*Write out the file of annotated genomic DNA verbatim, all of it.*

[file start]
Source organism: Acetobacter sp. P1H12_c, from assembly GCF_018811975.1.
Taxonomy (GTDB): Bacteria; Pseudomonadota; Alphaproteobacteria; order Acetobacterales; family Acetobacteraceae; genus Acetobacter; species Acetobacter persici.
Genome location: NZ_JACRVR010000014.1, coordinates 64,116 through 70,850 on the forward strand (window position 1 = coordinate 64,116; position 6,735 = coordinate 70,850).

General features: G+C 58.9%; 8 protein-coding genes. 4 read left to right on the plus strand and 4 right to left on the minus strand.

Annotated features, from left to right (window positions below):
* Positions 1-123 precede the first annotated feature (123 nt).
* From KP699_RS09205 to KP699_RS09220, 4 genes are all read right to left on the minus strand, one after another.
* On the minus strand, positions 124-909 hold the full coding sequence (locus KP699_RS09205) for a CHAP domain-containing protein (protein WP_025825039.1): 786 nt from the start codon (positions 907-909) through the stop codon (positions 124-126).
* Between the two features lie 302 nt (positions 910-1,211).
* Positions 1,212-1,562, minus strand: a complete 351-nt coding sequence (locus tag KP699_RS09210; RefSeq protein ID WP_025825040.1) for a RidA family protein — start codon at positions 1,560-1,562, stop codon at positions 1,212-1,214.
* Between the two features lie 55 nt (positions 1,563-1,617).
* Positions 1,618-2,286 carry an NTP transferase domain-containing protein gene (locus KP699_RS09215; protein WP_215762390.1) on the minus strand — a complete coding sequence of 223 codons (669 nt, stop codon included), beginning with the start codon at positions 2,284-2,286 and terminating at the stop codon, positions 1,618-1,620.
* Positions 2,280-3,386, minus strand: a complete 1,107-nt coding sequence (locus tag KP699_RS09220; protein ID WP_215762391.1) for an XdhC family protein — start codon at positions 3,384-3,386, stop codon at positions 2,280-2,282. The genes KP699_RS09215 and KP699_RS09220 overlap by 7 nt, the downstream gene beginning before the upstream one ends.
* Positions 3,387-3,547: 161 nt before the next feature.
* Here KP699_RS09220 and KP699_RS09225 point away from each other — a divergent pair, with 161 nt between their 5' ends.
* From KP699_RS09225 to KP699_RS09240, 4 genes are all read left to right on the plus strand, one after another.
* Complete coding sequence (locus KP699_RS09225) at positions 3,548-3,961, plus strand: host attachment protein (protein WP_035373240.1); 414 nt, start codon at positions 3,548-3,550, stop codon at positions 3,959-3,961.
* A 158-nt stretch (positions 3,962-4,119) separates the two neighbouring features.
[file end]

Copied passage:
Source organism: Acetobacter sp. P1H12_c, from assembly GCF_018811975.1.
Taxonomy (GTDB): Bacteria; Pseudomonadota; Alphaproteobacteria; order Acetobacterales; family Acetobacteraceae; genus Acetobacter; species Acetobacter persici.
Genome location: NZ_JACRVR010000014.1, coordinates 64,116 through 70,850 on the forward strand (window position 1 = coordinate 64,116; position 6,735 = coordinate 70,850).

General features: G+C 58.9%; 8 protein-coding genes. 4 read left to right on the plus strand and 4 right to left on the minus strand.

Annotated features, from left to right (window positions below):
* Positions 1-123 precede the first annotated feature (123 nt).
* From KP699_RS09205 to KP699_RS09220, 4 genes are all read right to left on the minus strand, one after another.
* On the minus strand, positions 124-909 hold the full coding sequence (locus KP699_RS09205) for a CHAP domain-containing protein (protein WP_025825039.1): 786 nt from the start codon (positions 907-909) through the stop codon (positions 124-126).
* Between the two features lie 302 nt (positions 910-1,211).
* Positions 1,212-1,562, minus strand: a complete 351-nt coding sequence (locus tag KP699_RS09210; RefSeq protein ID WP_025825040.1) for a RidA family protein — start codon at positions 1,560-1,562, stop codon at positions 1,212-1,214.
* Between the two features lie 55 nt (positions 1,563-1,617).
* Positions 1,618-2,286 carry an NTP transferase domain-containing protein gene (locus KP699_RS09215; protein WP_215762390.1) on the minus strand — a complete coding sequence of 223 codons (669 nt, stop codon included), beginning with the start codon at positions 2,284-2,286 and terminating at the stop codon, positions 1,618-1,620.
* Positions 2,280-3,386, minus strand: a complete 1,107-nt coding sequence (locus tag KP699_RS09220; protein ID WP_215762391.1) for an XdhC family protein — start codon at positions 3,384-3,386, stop codon at positions 2,280-2,282. The genes KP699_RS09215 and KP699_RS09220 overlap by 7 nt, the downstream gene beginning before the upstream one ends.
* Positions 3,387-3,547: 161 nt before the next feature.
* Here KP699_RS09220 and KP699_RS09225 point away from each other — a divergent pair, with 161 nt between their 5' ends.
* From KP699_RS09225 to KP699_RS09240, 4 genes are all read left to right on the plus strand, one after another.
* Complete coding sequence (locus KP699_RS09225) at positions 3,548-3,961, plus strand: host attachment protein (protein WP_035373240.1); 414 nt, start codon at positions 3,548-3,550, stop codon at positions 3,959-3,961.
* A 158-nt stretch (positions 3,962-4,119) separates the two neighbouring features.